A Brief Encounter with Noel Coward review

Kingston Bagpuize Drama Group

A Brief Encounter with Noel Coward

26th – 28th November 2009

The evening started with a selection of connected poems and readings by and about Noel Coward. These were ably executed by members of the Drama Group, with a splendid range of voices and styles, typifying the variety of different characteristics of ‘The Master’. The whole programme was informative and entertaining.

The second half of the evening was the one act play ‘Still Life’, which later was adapted to become the film ‘Brief Encounter’. Mrs Baggot (Suzi Dalton) the Refreshment Room Manageress was imperious in her delivery and reacted well to all who deigned to enter her domain. The waitress, Beryl, (Bryony Harding) had good stage presence and projection, a good foil to Mrs Baggot. The cameo role of the Old Lady was a joy to behold and well played albeit briefly, by Barbara Douglas. Albert Goadby (Lance Bassett), Station Supervisor and ‘gentleman friend’ to Mrs Baggot was well played suitably raucous, nagging the

unfortunate Stanley (Rob Hall) the Platform salesman. The two soldiers (Dan Rhodes and Matt Bassett) were delightfully cheeky towards the stony- faced Mrs Baggot and provided a humorous moment in the calm of the Refreshment Room. Mildred (Aoife Thomas) another station worker made a brief effective appearance.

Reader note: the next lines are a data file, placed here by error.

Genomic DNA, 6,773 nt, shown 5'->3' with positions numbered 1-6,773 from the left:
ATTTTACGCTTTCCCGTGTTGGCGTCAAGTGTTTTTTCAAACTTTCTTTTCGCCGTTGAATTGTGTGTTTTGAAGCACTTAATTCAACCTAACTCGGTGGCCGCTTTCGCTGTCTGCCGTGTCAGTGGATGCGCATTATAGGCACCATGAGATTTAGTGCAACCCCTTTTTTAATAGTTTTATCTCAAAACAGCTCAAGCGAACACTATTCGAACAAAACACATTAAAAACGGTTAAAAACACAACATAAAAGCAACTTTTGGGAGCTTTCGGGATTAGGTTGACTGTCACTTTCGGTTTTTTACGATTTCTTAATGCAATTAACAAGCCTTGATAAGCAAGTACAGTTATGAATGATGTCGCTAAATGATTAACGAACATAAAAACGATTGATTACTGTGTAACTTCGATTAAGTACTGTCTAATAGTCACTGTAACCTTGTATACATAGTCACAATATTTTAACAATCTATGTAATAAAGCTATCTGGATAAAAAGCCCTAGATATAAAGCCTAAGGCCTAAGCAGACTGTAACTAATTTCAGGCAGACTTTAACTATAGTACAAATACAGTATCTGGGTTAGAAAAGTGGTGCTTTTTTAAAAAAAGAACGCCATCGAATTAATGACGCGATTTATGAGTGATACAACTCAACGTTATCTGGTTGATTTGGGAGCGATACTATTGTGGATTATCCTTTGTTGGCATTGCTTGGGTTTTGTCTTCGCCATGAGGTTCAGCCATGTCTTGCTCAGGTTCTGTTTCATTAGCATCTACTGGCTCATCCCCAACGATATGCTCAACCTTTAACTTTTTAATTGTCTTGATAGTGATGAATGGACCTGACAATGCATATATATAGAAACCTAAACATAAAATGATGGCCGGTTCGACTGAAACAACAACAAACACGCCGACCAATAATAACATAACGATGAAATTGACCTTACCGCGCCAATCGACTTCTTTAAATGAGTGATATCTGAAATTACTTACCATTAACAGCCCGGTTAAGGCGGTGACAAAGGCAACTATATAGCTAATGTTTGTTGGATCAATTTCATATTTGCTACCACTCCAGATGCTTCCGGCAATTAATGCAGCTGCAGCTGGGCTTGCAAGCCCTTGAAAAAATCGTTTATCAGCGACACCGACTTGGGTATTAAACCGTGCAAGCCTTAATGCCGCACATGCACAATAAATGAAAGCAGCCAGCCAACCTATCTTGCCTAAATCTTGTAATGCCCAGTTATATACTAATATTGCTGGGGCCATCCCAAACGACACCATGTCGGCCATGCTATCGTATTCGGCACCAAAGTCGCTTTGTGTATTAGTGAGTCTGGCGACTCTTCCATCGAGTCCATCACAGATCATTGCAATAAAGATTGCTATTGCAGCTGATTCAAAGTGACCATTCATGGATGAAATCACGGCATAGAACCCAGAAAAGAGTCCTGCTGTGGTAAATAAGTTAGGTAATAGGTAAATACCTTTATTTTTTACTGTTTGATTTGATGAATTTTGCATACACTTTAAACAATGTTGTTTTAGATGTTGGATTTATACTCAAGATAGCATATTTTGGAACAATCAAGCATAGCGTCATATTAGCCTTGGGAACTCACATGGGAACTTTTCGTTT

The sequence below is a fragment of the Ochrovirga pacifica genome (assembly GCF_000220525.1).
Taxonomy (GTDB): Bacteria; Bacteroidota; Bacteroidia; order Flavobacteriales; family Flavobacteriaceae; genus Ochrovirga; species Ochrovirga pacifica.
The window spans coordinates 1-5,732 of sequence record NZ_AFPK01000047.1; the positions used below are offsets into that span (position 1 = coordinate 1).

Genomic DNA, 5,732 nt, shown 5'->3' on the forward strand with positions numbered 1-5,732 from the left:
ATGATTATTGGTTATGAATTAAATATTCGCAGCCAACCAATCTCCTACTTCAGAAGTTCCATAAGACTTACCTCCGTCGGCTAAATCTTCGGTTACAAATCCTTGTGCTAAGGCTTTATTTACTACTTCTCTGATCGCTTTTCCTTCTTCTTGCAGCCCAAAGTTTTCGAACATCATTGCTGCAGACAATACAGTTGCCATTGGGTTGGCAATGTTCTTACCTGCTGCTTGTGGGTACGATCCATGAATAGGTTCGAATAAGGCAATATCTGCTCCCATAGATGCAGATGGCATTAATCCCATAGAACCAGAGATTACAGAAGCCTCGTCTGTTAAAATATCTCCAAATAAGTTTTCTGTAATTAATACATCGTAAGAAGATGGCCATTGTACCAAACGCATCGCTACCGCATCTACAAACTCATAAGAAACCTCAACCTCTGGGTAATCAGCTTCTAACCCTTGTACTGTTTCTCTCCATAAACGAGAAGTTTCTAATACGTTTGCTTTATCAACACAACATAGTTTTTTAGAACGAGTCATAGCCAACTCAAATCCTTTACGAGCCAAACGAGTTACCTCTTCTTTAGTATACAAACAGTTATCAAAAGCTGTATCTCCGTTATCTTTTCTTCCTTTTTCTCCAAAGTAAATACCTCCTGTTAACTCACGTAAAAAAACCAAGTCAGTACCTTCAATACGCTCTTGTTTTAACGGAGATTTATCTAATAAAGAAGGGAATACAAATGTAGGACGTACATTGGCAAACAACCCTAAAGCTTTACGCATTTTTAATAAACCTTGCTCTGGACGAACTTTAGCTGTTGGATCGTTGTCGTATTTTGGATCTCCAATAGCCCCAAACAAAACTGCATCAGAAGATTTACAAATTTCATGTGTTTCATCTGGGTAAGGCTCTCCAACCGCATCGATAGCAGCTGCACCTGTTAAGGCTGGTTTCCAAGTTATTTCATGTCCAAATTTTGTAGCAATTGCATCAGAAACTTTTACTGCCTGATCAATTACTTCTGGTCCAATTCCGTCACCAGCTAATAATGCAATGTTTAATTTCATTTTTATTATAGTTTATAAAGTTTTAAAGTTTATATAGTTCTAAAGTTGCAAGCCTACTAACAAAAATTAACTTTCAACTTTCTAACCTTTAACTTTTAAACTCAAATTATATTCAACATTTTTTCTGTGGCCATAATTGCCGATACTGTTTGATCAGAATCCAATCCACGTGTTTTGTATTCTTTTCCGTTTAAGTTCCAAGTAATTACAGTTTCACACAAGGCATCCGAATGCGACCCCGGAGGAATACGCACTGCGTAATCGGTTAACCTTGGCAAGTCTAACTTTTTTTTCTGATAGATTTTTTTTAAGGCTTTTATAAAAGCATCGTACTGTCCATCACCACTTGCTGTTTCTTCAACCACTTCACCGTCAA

The main two characters Alec Harvey (Rob Bateman) very clean cut and Laura Jesson (Stella O’Keefe) aloof were very proper in their fleeting meetings, subduing the hidden passions existing between them. Although well played by both, the smouldering passion was not always evident in their portrayal and could have gelled a little better. Leaving the ‘did they… didn’t they?’ ending that we have come to expect. Laura’s friend, who extracts the truth from her about her relationship, Dolly Messiter (Sally Lacey) was a delightful performance, very confident and appropriate.

The lighting and sound effects were superb, with the various trains coming and going. The set was very effective and in keeping of the 1930s. Overall a very enjoyable evening, well directed by Nick O’Keefe with some very good performances.

Nigel James